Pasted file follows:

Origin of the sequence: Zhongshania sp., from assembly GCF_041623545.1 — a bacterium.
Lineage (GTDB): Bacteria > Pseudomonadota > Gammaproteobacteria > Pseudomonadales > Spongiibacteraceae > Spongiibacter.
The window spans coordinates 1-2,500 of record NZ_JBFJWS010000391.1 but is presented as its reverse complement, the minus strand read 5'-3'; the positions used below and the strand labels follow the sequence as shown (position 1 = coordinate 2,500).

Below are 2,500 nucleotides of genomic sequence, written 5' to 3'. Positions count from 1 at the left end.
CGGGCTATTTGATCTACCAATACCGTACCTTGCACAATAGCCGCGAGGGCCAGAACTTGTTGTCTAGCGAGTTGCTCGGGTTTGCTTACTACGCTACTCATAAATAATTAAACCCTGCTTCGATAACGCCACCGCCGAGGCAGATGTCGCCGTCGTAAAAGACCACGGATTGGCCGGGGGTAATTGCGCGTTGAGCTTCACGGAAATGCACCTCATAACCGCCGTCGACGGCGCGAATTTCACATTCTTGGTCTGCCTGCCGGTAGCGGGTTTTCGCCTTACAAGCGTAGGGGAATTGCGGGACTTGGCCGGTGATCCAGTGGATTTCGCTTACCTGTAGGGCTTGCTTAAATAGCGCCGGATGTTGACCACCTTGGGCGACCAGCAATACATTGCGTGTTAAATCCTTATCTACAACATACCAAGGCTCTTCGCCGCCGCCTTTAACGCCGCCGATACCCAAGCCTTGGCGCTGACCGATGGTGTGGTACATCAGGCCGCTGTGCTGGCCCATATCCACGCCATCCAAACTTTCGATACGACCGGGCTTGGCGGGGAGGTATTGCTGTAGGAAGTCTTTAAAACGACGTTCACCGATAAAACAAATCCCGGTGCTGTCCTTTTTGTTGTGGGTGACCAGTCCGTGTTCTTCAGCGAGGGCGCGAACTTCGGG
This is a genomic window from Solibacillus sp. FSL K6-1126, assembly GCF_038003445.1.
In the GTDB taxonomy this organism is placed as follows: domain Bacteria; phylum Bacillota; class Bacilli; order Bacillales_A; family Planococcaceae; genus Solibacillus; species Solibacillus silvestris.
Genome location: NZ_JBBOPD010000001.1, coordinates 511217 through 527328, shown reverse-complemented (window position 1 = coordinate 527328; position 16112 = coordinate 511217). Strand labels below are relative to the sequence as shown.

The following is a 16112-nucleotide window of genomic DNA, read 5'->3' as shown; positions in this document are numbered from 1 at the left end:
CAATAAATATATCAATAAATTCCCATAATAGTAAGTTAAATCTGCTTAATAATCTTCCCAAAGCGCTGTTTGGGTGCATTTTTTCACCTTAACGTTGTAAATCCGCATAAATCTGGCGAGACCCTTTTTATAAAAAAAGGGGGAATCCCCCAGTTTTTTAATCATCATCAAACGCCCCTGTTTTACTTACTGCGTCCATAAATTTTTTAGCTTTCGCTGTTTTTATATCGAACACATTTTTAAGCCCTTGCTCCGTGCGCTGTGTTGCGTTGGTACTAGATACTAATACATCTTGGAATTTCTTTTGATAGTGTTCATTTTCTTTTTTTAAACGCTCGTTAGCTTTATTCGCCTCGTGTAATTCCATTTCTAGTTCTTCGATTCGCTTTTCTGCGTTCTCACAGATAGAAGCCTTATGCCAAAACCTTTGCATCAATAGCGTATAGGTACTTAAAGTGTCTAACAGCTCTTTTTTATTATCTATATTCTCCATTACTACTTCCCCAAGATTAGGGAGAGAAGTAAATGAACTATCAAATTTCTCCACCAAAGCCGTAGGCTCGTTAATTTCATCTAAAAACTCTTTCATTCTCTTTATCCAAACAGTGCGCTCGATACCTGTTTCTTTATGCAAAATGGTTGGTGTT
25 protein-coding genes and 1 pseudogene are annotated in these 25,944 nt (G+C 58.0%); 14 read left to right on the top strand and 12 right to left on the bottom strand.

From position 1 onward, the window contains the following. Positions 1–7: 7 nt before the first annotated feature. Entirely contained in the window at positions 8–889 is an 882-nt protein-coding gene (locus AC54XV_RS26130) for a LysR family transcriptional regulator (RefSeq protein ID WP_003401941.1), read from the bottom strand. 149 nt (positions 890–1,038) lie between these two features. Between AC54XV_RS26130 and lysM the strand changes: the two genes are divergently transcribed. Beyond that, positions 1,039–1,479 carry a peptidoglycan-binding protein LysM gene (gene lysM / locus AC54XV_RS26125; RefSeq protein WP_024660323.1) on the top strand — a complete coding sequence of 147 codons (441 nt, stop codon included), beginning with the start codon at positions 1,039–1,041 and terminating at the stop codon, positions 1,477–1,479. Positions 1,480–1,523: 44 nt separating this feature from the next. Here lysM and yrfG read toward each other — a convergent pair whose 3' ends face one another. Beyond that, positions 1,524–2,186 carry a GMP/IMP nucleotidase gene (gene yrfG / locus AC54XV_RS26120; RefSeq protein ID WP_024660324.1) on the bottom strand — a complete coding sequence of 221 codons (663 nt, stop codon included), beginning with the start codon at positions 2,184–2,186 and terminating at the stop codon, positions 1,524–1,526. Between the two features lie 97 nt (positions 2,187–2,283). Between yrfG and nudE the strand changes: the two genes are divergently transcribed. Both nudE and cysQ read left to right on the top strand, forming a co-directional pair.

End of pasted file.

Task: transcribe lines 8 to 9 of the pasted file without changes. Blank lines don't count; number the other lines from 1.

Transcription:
Genome location: NZ_JBBOPD010000001.1, coordinates 511217 through 527328, shown reverse-complemented (window position 1 = coordinate 527328; position 16112 = coordinate 511217). Strand labels below are relative to the sequence as shown.

The following is a 16112-nucleotide window of genomic DNA, read 5'->3' as shown; positions in this document are numbered from 1 at the left end: